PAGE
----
Interleague play became a part of the baseball schedule in 1997, after years of waiting for a Subway Series or a Red Line Series or an all-Texas Series that never come to be. The closest thing I can remember to a Classic in my lifetime with two teams geographically near each other was in 1989, when the Athletics played the Giants, and the earthquake made that Series seem less momentous.
I know some people don’t like interleague play. I get together with my Dad and siblings for breakfast on Saturday mornings, and baseball is often part of the conversation. My brother declared recently that as commissioner his first act would be to do away with interleague play. Dad of course is a purist, who sometimes yearns for the days when the biggest changes in the game were things like not letting outfielders leave their gloves on the field when batting.
Fans of any sport don’t like long-standing traditions to change, and I understand that. 90% of the time when a change in baseball is discussed I’m going to be against it. I just can’t help it; I really like interleague play.
Interleague play regionalizes baseball. Lots of fans will travel to see their team play in different ballparks; when the ballpark is a short drive away this becomes easy enough that a fan won’t require an overnight stay, in hotels that are getting more expensive to help pay for those ballparks. Even fans that wouldn’t travel too far to see their team might do so if it’s only 50 or 60 miles—or in the case of New York, Chicago, or the Bay Area in California, a short train ride.
Regionalization makes for great rivalries, too. Visiting fans in a ballpark are mildly annoying to home fans; sometimes this can escalate and create enough animosity to fill up a ballpark with excited fans. I hate seeing idiotic violence at games, but I don’t doubt Mets fans get excited about beating the Yankees, and it makes for exciting baseball with much sweeter victories and tougher losses.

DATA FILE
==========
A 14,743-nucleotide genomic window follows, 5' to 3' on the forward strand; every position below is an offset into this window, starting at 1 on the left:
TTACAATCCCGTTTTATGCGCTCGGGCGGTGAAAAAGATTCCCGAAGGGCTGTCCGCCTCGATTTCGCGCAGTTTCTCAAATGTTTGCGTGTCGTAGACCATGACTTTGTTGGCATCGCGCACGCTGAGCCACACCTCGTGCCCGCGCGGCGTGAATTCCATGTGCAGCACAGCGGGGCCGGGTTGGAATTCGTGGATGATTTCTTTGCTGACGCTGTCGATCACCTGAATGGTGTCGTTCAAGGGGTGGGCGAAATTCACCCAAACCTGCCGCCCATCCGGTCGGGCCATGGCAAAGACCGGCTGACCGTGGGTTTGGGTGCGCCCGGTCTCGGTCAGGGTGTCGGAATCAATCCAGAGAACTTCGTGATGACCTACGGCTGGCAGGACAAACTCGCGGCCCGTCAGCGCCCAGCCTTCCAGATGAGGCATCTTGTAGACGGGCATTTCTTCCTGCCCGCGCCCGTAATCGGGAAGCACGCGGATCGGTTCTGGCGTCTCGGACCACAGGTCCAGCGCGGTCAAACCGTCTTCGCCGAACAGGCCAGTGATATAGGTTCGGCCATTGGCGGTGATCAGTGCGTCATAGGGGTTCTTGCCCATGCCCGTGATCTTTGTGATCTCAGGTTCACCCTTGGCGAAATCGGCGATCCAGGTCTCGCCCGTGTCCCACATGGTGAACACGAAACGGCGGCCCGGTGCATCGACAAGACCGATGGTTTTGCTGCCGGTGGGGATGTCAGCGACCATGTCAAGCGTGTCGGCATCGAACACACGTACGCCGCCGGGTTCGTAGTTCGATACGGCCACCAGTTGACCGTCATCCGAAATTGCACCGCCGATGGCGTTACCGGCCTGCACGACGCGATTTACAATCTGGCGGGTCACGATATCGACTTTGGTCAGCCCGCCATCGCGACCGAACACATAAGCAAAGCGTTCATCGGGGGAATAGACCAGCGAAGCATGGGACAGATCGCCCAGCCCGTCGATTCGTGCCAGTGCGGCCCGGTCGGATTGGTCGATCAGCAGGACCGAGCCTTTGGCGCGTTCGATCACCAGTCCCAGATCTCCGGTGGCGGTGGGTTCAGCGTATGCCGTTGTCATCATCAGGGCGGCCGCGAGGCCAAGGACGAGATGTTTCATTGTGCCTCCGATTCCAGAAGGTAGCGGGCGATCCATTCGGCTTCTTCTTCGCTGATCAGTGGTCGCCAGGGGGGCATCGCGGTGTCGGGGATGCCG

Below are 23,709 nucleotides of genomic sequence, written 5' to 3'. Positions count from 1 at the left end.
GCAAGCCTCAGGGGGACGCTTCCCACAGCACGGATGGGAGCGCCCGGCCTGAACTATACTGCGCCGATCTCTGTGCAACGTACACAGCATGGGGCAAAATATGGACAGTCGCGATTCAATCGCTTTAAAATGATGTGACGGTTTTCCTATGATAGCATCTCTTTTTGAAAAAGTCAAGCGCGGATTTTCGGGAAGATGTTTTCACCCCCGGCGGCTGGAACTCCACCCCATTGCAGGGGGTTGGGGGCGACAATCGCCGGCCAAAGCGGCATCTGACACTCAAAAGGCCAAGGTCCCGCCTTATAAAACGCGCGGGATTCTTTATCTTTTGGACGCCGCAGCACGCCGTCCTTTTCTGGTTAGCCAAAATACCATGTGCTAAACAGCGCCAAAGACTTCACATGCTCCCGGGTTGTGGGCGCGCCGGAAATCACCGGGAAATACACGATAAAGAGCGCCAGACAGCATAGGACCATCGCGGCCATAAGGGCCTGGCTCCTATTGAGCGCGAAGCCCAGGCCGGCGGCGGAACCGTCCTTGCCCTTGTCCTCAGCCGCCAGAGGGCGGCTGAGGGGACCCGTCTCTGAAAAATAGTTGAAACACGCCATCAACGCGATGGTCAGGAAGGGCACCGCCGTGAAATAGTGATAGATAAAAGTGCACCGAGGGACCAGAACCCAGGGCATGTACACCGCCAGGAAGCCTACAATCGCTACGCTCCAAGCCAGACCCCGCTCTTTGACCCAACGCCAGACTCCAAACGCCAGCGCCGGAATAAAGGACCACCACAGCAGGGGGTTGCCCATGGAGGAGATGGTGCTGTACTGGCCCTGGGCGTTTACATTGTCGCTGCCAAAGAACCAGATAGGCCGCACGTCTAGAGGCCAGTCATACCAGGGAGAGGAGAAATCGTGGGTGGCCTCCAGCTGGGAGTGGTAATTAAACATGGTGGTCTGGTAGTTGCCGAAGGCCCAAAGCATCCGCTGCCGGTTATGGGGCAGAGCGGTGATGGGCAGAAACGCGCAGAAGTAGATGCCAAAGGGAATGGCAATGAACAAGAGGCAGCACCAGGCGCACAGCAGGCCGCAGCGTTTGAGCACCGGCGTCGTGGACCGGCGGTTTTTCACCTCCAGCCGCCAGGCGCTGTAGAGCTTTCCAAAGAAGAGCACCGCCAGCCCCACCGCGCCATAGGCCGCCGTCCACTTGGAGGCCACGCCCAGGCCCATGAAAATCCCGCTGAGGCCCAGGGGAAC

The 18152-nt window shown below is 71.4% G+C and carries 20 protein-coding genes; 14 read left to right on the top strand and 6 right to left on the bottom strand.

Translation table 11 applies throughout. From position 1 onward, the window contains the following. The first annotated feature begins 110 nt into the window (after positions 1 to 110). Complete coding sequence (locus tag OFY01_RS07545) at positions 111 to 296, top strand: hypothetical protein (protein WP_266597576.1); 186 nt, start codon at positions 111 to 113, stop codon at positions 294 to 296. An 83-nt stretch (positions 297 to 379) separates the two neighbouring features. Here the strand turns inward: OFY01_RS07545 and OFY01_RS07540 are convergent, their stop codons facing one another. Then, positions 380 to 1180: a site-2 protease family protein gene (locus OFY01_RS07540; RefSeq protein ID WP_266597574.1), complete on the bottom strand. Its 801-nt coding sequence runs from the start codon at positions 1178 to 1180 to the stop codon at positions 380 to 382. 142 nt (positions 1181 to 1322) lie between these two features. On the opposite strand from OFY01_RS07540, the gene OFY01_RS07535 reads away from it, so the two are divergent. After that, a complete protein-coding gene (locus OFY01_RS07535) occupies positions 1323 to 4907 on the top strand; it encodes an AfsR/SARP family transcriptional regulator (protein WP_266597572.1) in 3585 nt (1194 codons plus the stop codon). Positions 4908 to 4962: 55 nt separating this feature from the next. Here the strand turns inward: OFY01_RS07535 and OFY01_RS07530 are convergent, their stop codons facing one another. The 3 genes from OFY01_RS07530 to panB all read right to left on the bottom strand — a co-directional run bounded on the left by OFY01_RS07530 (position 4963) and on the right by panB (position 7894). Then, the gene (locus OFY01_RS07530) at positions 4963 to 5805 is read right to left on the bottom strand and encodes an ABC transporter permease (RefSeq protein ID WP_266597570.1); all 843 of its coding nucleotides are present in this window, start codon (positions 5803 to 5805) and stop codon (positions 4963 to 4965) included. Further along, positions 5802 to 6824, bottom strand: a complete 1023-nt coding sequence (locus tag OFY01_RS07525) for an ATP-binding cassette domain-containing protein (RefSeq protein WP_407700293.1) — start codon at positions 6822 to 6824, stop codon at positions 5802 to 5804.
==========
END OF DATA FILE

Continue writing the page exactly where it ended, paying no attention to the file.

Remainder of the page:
Conversely, the nature of interleague play is such that with interleague games on the schedule, the number of games between East and West Coast opponents is reduced, which is also a good thing in my opinion—it reduces travel headaches for players and teams, and fans don’t get nearly as excited about seeing a team from the other end of the country anyway, unless they were beaten by them in the playoffs the previous year. I’d rather pay to see the Phillies play the Orioles or Red Sox over the Giants or Padres (although the Dodgers have enough tradition to make them worth the ticket).
My only beef with interleague play is the designated hitter rule. With pitchers never batting in the American League, they have to learn how to do it whenever they play in a National League ballpark, which gives the National League team an advantage. I’ve been following how National League teams don’t know what to do about using a designated hitter in American League parks, but I don’t buy how that could be a problem. How hard could it be to put the best hitter on the bench in your batting order?
As long as we have the DH in one league and not the other, I suppose we have to live with that. It gives the National League an advantage in the World Series too. I’d rather see baseball change that tradition than keep it for tradition’s sake.
That said, I like seeing the Yankees play the Mets, or the Orioles play the Nationals, or the Cubs play the White Sox. The battle for the bragging rights of a geographical area steps up the emotions of fans and pumps up crowds.
Interleague play makes for some of the more exciting games on the schedule, and since they’re bringing in big crowds for those games, baseball won’t be getting rid of it. Owners motivated by dollar signs are as much of a tradition in baseball as wooden bats.
But in this case, I’m okay with it.